6. Ok, I checked Wal-Mart online and searched several pages pages for a pretty big variety of tuna and beans, and the prices aren’t anywhere near what you say you paid…Where do you shop?

    • Hey Marc. Keep in mind that this was five years ago in East Tennessee. I used to shop at Kroger in college and the one near my apartment was always having deals. The prices I listed in this post are based on sales prices versus original price. Another store that’s inexpensive (aside from Walmart) is Aldi, a German grocery that reduces costs by eliminating unnecessary conveniences (such as bagging your groceries and putting away stray carts in the parking lots). I live on the West Coast now and food prices are a little higher even without food tax. If this post had been written out here, I’d probably increase my pocket money to $35. Does this help?

  7. Thank you! I’m not a student but times like now, money is hard to get, along with nutrition. With price inflations on some items I spent 20.99. I could not buy yogurt because I’m lactose intolerant, but I bought an extra item to replace it. I’m going to stick with this list even after I get back on my feet.

  8. Thanks girl! As a recovering single 27 year old recovering alcoholic woman who is super part time as a server but refuses to go on welfare…this is awesome! I had a bad break up about a month ago and so without him I’m STRUGGLING. Work hard. Be smart with your money and LOVE yourself! Peace xoxo

  9. Over A decade ago, I had a $200 a week budget for groceries. Then I became ill with cancer and my life became totally different. I beat cancer but the after effects left me homeless and struggling. These days I house sit with free rent and utilities. My food budget is what I make doing odd jobs. After expenses my budget comes to $10 a week for groceries.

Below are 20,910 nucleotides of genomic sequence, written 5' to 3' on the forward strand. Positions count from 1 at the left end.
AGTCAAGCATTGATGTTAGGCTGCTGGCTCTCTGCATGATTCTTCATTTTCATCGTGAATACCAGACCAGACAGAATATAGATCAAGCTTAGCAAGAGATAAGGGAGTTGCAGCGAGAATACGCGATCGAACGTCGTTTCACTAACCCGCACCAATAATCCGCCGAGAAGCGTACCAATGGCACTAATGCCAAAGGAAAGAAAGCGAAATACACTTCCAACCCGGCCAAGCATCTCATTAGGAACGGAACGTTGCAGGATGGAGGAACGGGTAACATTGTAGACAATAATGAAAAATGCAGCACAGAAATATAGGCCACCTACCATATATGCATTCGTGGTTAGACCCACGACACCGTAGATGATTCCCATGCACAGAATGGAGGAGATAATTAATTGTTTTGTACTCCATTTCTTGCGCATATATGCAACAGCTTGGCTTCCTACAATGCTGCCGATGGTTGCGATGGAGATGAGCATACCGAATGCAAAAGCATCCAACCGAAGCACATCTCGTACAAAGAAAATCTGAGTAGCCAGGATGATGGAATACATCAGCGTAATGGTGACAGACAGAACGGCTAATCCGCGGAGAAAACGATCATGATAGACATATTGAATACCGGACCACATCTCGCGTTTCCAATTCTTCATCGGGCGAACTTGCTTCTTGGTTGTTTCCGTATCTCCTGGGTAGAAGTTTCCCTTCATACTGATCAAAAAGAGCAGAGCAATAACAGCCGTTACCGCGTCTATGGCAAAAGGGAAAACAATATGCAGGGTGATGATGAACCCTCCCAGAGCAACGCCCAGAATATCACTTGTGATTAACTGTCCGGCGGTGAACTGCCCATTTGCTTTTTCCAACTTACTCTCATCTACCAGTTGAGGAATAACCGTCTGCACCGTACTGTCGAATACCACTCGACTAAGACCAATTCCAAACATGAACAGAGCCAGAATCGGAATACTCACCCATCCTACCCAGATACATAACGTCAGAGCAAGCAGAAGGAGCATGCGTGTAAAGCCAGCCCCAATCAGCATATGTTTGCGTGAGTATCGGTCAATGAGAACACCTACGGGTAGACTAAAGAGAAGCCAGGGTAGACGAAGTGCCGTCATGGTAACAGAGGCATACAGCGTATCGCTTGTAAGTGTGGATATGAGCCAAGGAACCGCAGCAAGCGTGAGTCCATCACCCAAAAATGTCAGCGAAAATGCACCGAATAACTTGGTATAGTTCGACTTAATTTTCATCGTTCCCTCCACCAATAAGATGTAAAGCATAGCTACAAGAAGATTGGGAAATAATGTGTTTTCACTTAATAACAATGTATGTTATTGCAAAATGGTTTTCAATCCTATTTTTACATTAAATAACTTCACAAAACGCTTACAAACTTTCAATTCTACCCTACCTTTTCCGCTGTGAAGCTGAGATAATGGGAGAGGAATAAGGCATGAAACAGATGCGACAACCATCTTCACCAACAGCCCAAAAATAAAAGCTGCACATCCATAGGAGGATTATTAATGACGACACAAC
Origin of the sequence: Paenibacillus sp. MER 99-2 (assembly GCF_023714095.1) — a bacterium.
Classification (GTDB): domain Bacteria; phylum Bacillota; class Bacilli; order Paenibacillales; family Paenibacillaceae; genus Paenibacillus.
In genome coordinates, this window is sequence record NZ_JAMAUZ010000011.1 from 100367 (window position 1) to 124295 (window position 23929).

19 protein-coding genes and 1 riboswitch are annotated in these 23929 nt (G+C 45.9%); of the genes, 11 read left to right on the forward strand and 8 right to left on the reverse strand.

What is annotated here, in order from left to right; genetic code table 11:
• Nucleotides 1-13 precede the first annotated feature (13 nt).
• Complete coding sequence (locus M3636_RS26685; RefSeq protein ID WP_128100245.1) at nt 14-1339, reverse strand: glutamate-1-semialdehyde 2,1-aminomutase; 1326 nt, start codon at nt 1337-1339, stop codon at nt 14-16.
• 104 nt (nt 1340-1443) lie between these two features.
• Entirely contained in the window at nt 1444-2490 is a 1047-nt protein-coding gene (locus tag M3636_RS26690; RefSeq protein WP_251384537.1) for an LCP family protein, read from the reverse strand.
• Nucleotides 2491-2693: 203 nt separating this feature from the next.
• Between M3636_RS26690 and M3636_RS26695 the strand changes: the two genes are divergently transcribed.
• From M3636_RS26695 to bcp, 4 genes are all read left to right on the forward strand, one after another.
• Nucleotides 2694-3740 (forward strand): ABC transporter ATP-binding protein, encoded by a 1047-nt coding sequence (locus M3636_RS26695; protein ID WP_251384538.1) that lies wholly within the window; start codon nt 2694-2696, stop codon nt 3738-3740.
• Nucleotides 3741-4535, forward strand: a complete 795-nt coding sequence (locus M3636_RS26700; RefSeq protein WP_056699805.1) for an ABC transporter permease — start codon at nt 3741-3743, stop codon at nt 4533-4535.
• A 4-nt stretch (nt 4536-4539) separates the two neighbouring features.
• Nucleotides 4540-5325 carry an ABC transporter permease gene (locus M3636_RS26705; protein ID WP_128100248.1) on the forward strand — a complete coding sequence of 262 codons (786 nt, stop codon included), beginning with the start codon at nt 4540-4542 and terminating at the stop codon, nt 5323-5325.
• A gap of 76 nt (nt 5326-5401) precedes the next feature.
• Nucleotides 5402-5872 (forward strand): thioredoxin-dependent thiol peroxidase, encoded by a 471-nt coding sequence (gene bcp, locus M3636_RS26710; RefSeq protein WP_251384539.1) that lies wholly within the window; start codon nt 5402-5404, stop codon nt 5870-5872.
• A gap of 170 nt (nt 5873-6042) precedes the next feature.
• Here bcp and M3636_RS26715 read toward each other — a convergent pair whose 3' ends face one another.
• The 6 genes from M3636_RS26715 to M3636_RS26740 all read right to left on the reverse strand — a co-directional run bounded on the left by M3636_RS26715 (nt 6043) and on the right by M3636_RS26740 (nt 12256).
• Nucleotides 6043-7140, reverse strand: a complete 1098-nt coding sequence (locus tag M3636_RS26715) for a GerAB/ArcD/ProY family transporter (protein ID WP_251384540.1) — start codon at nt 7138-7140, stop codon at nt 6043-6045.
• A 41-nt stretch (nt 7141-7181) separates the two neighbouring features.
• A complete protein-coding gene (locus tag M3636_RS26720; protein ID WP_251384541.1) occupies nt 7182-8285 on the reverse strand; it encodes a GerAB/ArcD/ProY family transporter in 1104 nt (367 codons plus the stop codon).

I get whatever clearance meat I can. These last 2 weeks, chicken thighs have been on clearance at $1.06 for about 5 pounds.

    For pasta, it is cheaper in the Mexican food aisle at Walmart than the pasta aisle. It is not whole grain but at 28 cents for a 7 ounce package it bulks up my meals. I also found frozen or canned vegetables and fruits are better than fresh during the winter months.

    I made a master grocery list and I know where the prices of items are the lowest around here.
    I get a case of 60 eggs for $3.30 at Walmart. Milk is $1.49 a gallon at Aldi. Spice packets run between 39 cents to 49 cents at Sav A Lot. Frozen fruit is $1a bag at Dollar Tree. Certain frozen vegetables run about 80 cents a bag at both Walmart and Aldi.

    Bouillon cubes are 88 cents for a jar of 25 at Aldi. I can drop a bouillon cube in a sauce pan with 1 1/2 cups of water and add a scoop of frozen vegetables for quick vegetable soup.

    I can make a basic muffin batter and add frozen fruit to make low cost muffins. I can put some frozen fruit and water in the blender to make a smoothy. I can defrost the frozen fruit and eat it as a snack.

    I can boil some pasta and add cheap sauce that cost me only 85 cents at my local Aldi. It is a cheap meal at 28 cents for the pasta and 85 cents for sauce.

    A 4 pound bag of sugar is $4.97 at Walmart but it costs $1.15 at Aldi. Flour, baking powder and yeast are all cheaper at Aldi.

    Canned goods are cheaper at the hardware store known as Menard’s.
    It was 40 cents for canned beans. And 46 cents for many of their canned vegetables. They did have some 16 ounce whole wheat pasta for 80 cents last time I went.

    Bricks of cheese are 5 ounce and only $1 at Dollar Tree, While 8 ounce bricks of cheese are $2 at many other stores. Since Dollar Tree has a limited selection I get my cheddar there. Other varieties I buy at Aldi.